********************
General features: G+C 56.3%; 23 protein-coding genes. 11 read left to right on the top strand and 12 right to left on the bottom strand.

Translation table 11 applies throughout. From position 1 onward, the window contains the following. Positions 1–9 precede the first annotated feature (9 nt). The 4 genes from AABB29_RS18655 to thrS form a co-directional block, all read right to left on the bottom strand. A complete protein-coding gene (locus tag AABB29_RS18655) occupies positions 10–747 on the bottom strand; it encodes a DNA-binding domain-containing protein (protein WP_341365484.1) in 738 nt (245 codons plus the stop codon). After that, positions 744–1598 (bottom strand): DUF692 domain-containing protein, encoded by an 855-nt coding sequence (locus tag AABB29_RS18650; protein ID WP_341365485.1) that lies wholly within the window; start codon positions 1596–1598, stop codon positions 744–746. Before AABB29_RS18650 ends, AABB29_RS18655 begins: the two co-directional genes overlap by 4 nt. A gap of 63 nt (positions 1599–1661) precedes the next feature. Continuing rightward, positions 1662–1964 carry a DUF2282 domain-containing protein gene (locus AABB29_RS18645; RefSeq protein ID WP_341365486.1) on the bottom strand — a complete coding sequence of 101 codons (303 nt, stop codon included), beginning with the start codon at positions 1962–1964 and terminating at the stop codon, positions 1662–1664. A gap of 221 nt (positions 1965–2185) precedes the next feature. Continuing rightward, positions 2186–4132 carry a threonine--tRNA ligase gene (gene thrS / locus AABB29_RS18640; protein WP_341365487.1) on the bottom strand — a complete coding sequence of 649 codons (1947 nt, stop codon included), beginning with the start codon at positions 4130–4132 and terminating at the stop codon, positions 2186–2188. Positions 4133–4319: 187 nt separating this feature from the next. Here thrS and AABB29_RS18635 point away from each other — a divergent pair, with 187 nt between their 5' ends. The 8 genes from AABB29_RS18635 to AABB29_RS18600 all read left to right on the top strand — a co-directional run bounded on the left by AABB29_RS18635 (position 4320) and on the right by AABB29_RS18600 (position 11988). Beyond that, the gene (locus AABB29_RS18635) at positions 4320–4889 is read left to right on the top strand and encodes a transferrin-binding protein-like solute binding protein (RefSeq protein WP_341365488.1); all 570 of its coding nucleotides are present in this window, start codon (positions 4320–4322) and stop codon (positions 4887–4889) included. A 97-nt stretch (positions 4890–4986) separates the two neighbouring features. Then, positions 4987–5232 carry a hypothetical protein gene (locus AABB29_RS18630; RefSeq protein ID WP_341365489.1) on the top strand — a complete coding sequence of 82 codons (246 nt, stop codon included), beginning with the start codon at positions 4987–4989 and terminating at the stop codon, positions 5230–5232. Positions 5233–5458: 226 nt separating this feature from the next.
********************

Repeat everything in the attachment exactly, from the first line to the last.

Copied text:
General features: G+C 56.3%; 23 protein-coding genes. 11 read left to right on the top strand and 12 right to left on the bottom strand.

Translation table 11 applies throughout. From position 1 onward, the window contains the following. Positions 1–9 precede the first annotated feature (9 nt). The 4 genes from AABB29_RS18655 to thrS form a co-directional block, all read right to left on the bottom strand. A complete protein-coding gene (locus tag AABB29_RS18655) occupies positions 10–747 on the bottom strand; it encodes a DNA-binding domain-containing protein (protein WP_341365484.1) in 738 nt (245 codons plus the stop codon). After that, positions 744–1598 (bottom strand): DUF692 domain-containing protein, encoded by an 855-nt coding sequence (locus tag AABB29_RS18650; protein ID WP_341365485.1) that lies wholly within the window; start codon positions 1596–1598, stop codon positions 744–746. Before AABB29_RS18650 ends, AABB29_RS18655 begins: the two co-directional genes overlap by 4 nt. A gap of 63 nt (positions 1599–1661) precedes the next feature. Continuing rightward, positions 1662–1964 carry a DUF2282 domain-containing protein gene (locus AABB29_RS18645; RefSeq protein ID WP_341365486.1) on the bottom strand — a complete coding sequence of 101 codons (303 nt, stop codon included), beginning with the start codon at positions 1962–1964 and terminating at the stop codon, positions 1662–1664. A gap of 221 nt (positions 1965–2185) precedes the next feature. Continuing rightward, positions 2186–4132 carry a threonine--tRNA ligase gene (gene thrS / locus AABB29_RS18640; protein WP_341365487.1) on the bottom strand — a complete coding sequence of 649 codons (1947 nt, stop codon included), beginning with the start codon at positions 4130–4132 and terminating at the stop codon, positions 2186–2188. Positions 4133–4319: 187 nt separating this feature from the next. Here thrS and AABB29_RS18635 point away from each other — a divergent pair, with 187 nt between their 5' ends. The 8 genes from AABB29_RS18635 to AABB29_RS18600 all read left to right on the top strand — a co-directional run bounded on the left by AABB29_RS18635 (position 4320) and on the right by AABB29_RS18600 (position 11988). Beyond that, the gene (locus AABB29_RS18635) at positions 4320–4889 is read left to right on the top strand and encodes a transferrin-binding protein-like solute binding protein (RefSeq protein WP_341365488.1); all 570 of its coding nucleotides are present in this window, start codon (positions 4320–4322) and stop codon (positions 4887–4889) included. A 97-nt stretch (positions 4890–4986) separates the two neighbouring features. Then, positions 4987–5232 carry a hypothetical protein gene (locus AABB29_RS18630; RefSeq protein ID WP_341365489.1) on the top strand — a complete coding sequence of 82 codons (246 nt, stop codon included), beginning with the start codon at positions 4987–4989 and terminating at the stop codon, positions 5230–5232. Positions 5233–5458: 226 nt separating this feature from the next.